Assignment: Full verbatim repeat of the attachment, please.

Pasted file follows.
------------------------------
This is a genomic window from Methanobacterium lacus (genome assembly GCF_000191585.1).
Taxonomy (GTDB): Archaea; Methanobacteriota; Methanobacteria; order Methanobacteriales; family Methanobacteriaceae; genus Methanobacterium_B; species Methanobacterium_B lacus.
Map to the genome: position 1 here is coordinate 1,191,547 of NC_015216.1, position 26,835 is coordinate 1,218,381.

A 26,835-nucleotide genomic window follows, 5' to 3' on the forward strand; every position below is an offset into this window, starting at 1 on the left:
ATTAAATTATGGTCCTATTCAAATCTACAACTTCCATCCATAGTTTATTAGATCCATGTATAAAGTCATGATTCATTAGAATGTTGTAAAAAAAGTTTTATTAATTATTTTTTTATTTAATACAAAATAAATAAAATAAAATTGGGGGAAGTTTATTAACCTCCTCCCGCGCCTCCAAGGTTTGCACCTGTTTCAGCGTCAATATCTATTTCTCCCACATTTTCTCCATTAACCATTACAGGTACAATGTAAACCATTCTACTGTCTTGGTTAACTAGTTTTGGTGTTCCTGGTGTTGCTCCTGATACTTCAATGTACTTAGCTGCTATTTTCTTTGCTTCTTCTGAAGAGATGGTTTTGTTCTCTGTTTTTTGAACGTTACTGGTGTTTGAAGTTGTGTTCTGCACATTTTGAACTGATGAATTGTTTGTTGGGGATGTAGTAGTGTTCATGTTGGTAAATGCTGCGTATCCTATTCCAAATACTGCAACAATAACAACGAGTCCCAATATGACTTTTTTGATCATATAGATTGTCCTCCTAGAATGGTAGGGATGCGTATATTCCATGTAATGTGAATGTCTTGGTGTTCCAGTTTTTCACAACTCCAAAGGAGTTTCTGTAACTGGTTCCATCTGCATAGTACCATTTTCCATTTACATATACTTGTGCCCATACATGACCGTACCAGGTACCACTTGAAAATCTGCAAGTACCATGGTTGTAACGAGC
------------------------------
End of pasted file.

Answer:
This is a genomic window from Methanobacterium lacus (genome assembly GCF_000191585.1).
Taxonomy (GTDB): Archaea; Methanobacteriota; Methanobacteria; order Methanobacteriales; family Methanobacteriaceae; genus Methanobacterium_B; species Methanobacterium_B lacus.
Map to the genome: position 1 here is coordinate 1,191,547 of NC_015216.1, position 26,835 is coordinate 1,218,381.

A 26,835-nucleotide genomic window follows, 5' to 3' on the forward strand; every position below is an offset into this window, starting at 1 on the left:
ATTAAATTATGGTCCTATTCAAATCTACAACTTCCATCCATAGTTTATTAGATCCATGTATAAAGTCATGATTCATTAGAATGTTGTAAAAAAAGTTTTATTAATTATTTTTTTATTTAATACAAAATAAATAAAATAAAATTGGGGGAAGTTTATTAACCTCCTCCCGCGCCTCCAAGGTTTGCACCTGTTTCAGCGTCAATATCTATTTCTCCCACATTTTCTCCATTAACCATTACAGGTACAATGTAAACCATTCTACTGTCTTGGTTAACTAGTTTTGGTGTTCCTGGTGTTGCTCCTGATACTTCAATGTACTTAGCTGCTATTTTCTTTGCTTCTTCTGAAGAGATGGTTTTGTTCTCTGTTTTTTGAACGTTACTGGTGTTTGAAGTTGTGTTCTGCACATTTTGAACTGATGAATTGTTTGTTGGGGATGTAGTAGTGTTCATGTTGGTAAATGCTGCGTATCCTATTCCAAATACTGCAACAATAACAACGAGTCCCAATATGACTTTTTTGATCATATAGATTGTCCTCCTAGAATGGTAGGGATGCGTATATTCCATGTAATGTGAATGTCTTGGTGTTCCAGTTTTTCACAACTCCAAAGGAGTTTCTGTAACTGGTTCCATCTGCATAGTACCATTTTCCATTTACATATACTTGTGCCCATACATGACCGTACCAGGTACCACTTGAAAATCTGCAAGTACCATGGTTGTAACGAGC